On ’60 Minutes,’ Obama Says He Is Responsible For Health Legislation: ‘I Own It’
President Barack Obama Sunday night in an appearance on CBS' 60 Minutes said that some Republicans just want to "kill" health care reform and that he'll "own" the bill when it passes.
"'You know, I intend to be president for a while and once bill passes, I own it. And if people look and say, 'You know what? This hasn't reduced my costs. My premiums are still going up 25 percent, insurance companies are still jerking me around,' I'm the one who's going to be held responsible.'"
Obama went on to say: "The problem I've got is that the only way I can get medium and long-term federal spending under control is if we do something about health care. Ironically, health care reform is critical to deficit reduction. I know it seems counterintuitive, 'cause people say, 'Well, if we're spending more money on people who currently don't have health insurance, and we're giving credits to small businesses, and we're doing all these things, that's costing money. How can this be good for us?' The biggest problem we have in our budget, as much as we've spent this year on crisis response, the biggest long-term problem we have - and everybody agrees with this - is the rising cost of Medicare and Medicaid'" (Kroft, 9/13). CBS included a video of the entire segment.
Other news outlets covered the President's interview and related issues.
Roll Call: "Republicans accuse Obama of failing to strike a truly bipartisan tone because they say he did not seriously consider their proposals and left it to their Democratic opponents to craft health care reform legislation. Obama's appearance on '60 Minutes' is part of a major offensive to advance health care reform this fall. The president and his allies are hoping to pass an overhaul in the coming months and win back the confidence of a leery American public fearful of a massive health care package" (Koffler, 9/13).
Politico: "And [Obama] said the political mood in the country is tense. 'I think you've got a convergence of things. Look, worst recession since the Great Depression. People feeling anxious,' he said. 'I think we're debating something that has always been a source of controversy, and that's not just health care, but also the structure, and the size, and the role of government. That's something that basically defines the left and the right in this country. And so, extremes on both sides get very agitated about that issue'" (Javers, 9/13).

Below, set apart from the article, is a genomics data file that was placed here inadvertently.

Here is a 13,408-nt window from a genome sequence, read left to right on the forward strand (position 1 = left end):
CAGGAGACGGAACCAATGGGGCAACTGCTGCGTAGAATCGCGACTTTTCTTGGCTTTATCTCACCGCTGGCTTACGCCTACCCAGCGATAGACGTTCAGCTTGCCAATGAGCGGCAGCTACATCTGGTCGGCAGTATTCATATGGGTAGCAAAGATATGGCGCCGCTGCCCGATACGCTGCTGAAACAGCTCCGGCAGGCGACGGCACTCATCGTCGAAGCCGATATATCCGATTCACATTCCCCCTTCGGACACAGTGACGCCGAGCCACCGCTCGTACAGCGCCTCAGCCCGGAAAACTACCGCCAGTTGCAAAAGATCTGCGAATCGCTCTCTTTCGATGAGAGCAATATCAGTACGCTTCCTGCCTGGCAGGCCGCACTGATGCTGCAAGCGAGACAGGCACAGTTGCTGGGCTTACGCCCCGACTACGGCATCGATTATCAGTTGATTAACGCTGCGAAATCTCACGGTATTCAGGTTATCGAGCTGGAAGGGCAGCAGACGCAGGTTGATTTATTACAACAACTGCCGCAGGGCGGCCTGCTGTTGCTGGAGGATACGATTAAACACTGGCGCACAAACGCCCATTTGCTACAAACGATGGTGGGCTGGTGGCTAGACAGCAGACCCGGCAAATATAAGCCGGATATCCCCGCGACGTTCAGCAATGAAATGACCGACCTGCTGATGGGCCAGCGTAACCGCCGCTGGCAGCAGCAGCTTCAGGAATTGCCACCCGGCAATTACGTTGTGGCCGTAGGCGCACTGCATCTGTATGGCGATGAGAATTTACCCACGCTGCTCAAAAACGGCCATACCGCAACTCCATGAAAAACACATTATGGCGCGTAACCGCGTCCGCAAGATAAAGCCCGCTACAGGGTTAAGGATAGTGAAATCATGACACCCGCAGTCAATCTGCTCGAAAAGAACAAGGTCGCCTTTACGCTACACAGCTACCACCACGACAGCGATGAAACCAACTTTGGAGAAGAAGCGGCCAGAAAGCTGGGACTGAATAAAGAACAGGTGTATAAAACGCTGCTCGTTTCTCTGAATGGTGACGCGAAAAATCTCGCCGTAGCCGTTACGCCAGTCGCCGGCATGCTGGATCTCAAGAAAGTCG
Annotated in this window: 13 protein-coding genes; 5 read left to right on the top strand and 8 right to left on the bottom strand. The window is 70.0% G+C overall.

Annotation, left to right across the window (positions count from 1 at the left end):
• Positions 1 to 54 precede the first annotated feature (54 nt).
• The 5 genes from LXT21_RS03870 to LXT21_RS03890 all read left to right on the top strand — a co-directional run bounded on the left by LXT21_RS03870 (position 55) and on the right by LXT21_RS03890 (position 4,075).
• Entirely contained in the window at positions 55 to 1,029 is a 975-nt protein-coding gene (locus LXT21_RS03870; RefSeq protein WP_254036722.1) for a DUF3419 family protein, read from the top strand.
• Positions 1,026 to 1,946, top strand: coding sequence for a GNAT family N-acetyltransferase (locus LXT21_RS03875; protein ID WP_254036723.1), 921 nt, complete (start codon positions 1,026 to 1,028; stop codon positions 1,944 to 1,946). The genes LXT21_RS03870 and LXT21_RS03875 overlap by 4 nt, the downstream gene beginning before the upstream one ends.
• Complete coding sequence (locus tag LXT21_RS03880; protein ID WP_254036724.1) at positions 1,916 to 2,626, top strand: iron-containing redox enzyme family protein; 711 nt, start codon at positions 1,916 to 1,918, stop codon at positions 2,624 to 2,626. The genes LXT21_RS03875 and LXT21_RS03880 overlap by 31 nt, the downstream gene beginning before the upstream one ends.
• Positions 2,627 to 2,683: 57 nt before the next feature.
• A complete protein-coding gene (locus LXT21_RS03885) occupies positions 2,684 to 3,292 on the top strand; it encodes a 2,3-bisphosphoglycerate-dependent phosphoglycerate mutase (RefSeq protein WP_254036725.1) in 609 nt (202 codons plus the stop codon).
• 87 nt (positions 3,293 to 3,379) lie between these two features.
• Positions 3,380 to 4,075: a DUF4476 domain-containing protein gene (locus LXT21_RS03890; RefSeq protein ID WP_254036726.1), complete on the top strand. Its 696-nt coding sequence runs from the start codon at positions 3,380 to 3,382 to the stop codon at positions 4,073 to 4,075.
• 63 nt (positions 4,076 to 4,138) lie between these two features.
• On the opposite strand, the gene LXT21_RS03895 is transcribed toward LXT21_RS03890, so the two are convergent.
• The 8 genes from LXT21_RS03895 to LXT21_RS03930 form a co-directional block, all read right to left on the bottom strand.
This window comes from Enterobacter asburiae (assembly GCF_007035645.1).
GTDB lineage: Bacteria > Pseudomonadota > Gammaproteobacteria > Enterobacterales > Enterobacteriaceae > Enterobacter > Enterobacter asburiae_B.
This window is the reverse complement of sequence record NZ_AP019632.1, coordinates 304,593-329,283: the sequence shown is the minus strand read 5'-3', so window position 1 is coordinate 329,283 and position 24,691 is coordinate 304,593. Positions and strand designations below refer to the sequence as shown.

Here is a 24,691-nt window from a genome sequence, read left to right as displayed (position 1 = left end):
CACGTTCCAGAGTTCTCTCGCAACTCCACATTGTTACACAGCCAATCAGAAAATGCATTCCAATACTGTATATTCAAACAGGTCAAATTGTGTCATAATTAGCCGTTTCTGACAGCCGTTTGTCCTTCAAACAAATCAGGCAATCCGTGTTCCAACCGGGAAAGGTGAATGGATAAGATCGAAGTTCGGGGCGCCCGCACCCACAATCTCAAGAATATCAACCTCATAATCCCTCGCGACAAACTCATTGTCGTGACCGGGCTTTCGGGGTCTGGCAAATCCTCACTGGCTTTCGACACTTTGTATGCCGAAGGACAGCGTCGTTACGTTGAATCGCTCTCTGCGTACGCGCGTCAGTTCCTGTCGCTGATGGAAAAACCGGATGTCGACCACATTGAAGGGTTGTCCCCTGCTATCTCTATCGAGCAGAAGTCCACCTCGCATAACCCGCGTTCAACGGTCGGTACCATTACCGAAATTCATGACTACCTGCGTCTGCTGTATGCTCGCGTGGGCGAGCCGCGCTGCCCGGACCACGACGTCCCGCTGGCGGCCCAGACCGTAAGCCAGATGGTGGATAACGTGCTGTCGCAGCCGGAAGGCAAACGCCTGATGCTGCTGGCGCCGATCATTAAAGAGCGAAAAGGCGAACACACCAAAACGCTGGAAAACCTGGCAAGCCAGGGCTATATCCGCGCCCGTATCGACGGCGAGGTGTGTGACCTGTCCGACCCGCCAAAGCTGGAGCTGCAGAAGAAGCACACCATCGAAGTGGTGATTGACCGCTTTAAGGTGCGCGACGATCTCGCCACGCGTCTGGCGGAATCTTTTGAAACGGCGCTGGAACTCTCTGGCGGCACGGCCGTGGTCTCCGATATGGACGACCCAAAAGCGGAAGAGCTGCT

The Los Angeles Times reports that Obama also "dismissed the uproar over Rep. Joe Wilson's heckling during the president's speech Wednesday to a joint session of Congress, suggesting it was only a distraction - even as some members of Obama's party threatened to punish the South Carolina Republican. 'This is part of what happens. I mean, it becomes a big circus instead of us focusing on healthcare,' Obama said'" (Levey, 9/14).
The Los Angeles Times also has a Q&A to explain the $900-billion health care reform price tag: "The president and his congressional allies have been under pressure to keep the cost of the overhaul under $1 trillion over the next decade. The total cost is particularly important to fiscally conservative Democrats, who will be key to passing a healthcare bill, particularly in the Senate" (Levey, 9/14).
Politico reports in a second story that Democratic offers to reach across the aisle to Republicans are a "charade, performed for the benefit of a huge bloc of practical-minded voters who hunger for the two parties to work together and are mystified that it never seems to happen. The answer is hardly a mystery to Obama or his adversaries. They know that the political incentives driving them toward conflict are vastly stronger than any impulses they may personally harbor for conciliation and compromise. ... White House officials privately acknowledge they would be lucky to get 1 percent of Republican lawmakers to vote for a final health plan. Right now, they would be happy to get just one vote: that of Sen. Olympia Snowe of Maine" (Vandehei and Allen, 9/14).
Roll Call, in a second story, on Obama "striving to avoid the [Clinton] curse of '93:" "Those who were there in the early 1990s describe a new Democratic administration that was completely different in tone and habit from the current one. The contrast flows from the pinnacle of power, boiling down to the difference between Obama's cool and Clinton's temperamental heat. But what's unclear is how much it will matter in the end, and whether Obama's health initiative will be defeated like Clinton's and his party will suffer the kind of rout Democrats experienced in 1994" (Koffler, 9/14).